By STUART HALL
Last summer, as Jordan Spieth turned his attention toward preparation for the Open Championship, the third leg of his Grand Slam pursuit, his approach raised a few eyebrows.
Though Spieth had played St. Andrews’ Old Course only once — in 2011 prior to the Walker Cup as an amateur — he chose not to travel early to Scotland for a few additional practice rounds.
He opted instead to honor an earlier commitment to play the John Deere Classic, a tournament that gave him an exemption as an amateur and he earned his first PGA Tour victory.
Plus, Spieth had boned up on his Old Course knowledge by using the Full Swing Golf simulator in his Dallas home. He dialed in firm fairways and greens for his practice sessions.
“The course was a lot easier with 68 degrees and no breeze coming out of the air conditioner in that room,” Spieth later joked. In seriousness, though, the use of a simulator better acclimated him to the various lines the venerable course offered.
“Obviously it’s not the same as being there,” he said.
True, but simulating the conditions obviously did not hinder Spieth as many might have expected. He tied for fourth, missing out on a three-way playoff won by Zach Johnson, by a stroke.
At the annual PGA Merchandise Show in late January, new technology was not only limited to equipment and apparel. A growing trend in the golf industry is the growth of simulators, along with shot-tracking and data analysis systems.
“Nothing replaces actually being on a course on a sunny day with your friends,” said Wes Armstrong, sales executive for Full Swing Golf, “but what we’re trying to do is make golf more accessible and enjoyable. We’re not trying to compete with actual play, but complement the experience as best we can.”
Once only seen in instructional and retail settings, simulators are becoming more commonplace in residential, hospitality and commercial venues. The evolution of simulators in the past decade is akin to advancements made from Atari to PlayStation 4 gaming systems.
That Spieth, along with the likes of Tiger Woods, Bill Haas and Hunter Mahan, would trust a home-installed simulator to help replicate course conditions and situations speaks to the system’s realism.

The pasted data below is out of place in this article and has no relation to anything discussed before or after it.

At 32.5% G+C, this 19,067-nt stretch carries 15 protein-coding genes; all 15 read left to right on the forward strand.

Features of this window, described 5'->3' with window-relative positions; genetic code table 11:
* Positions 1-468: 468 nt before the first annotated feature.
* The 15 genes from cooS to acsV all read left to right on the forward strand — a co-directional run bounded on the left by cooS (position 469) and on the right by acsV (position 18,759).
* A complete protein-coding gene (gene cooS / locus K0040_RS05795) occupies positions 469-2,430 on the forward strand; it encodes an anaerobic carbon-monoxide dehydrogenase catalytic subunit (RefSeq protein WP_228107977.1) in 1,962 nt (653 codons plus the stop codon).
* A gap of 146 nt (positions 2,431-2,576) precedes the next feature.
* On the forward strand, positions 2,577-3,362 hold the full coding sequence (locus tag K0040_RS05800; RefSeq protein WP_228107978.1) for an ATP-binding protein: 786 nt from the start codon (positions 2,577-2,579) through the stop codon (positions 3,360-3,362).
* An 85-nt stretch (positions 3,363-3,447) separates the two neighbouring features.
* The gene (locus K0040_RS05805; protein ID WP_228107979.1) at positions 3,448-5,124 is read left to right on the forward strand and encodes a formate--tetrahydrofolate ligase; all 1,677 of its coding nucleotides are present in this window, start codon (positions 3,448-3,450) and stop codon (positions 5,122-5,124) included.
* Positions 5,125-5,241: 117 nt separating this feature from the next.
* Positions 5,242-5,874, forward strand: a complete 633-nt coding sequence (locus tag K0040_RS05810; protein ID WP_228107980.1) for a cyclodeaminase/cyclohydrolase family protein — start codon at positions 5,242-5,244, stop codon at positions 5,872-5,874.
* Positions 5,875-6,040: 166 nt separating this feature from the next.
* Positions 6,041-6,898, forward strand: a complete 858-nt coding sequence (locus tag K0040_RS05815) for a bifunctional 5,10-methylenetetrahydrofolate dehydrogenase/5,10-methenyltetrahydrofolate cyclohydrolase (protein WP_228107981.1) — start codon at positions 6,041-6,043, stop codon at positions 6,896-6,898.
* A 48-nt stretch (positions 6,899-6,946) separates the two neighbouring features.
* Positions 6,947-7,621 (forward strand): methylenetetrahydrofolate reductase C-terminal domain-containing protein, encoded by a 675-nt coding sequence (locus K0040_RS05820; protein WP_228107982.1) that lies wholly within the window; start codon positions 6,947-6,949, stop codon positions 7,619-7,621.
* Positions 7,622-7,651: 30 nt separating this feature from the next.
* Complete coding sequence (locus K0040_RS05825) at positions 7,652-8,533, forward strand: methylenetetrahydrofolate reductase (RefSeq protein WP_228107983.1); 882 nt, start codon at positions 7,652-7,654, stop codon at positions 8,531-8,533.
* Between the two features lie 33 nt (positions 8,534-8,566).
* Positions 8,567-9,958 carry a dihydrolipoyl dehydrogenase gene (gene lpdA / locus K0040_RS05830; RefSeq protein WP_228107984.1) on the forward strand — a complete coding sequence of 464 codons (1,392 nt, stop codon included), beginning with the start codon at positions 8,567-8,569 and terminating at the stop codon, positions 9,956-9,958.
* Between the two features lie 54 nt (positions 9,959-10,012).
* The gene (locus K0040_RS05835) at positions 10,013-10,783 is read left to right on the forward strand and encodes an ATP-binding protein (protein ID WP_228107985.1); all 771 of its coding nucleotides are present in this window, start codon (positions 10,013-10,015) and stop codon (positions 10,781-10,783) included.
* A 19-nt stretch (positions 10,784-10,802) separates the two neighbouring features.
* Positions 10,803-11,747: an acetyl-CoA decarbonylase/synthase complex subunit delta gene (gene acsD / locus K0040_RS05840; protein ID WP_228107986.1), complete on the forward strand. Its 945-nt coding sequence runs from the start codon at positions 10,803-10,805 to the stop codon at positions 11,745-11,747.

In addition to receiving visual feedback on shot lines, Spieth was able to factor in wind speeds and direction. In the coming months, Full Swing Golf will integrate its Virtual Fairway technology into its simulators, allowing a golfer to experience side-hill lies and uphill shots thanks to an adjustable floor and changing surface.
Full Swing Golf is not alone in the marketplace. TrackMan Golf — which boasts Rory McIlroy and Ian Poulter as spokesmen — OptiShot Golf, High Definition Golf and AboutGolf are also in the fray.
Each manufacturer has its own nuanced technology, but at their core ball-tracking data feeds software such information as ball speed, launch angle and direction that aids in replicating accurate ball flight. Also, high-speed camera systems measure ball spin characteristics and club head data points such as speed, path and face angle.
By the time the virtual ball has come to rest on the screen, a golfer has not only hit a shot at such iconic venues as the Old Course or Pebble Beach or Harbour Town, but also has a bevy of shot-tracking information that can be used to aid in game improvement.
The advantages to using a simulator are many. A simulator can decrease the time of playing a round in about half and can provide real-time statistical feedback for immediate self-correction.
A simulator is not for every golfer, though.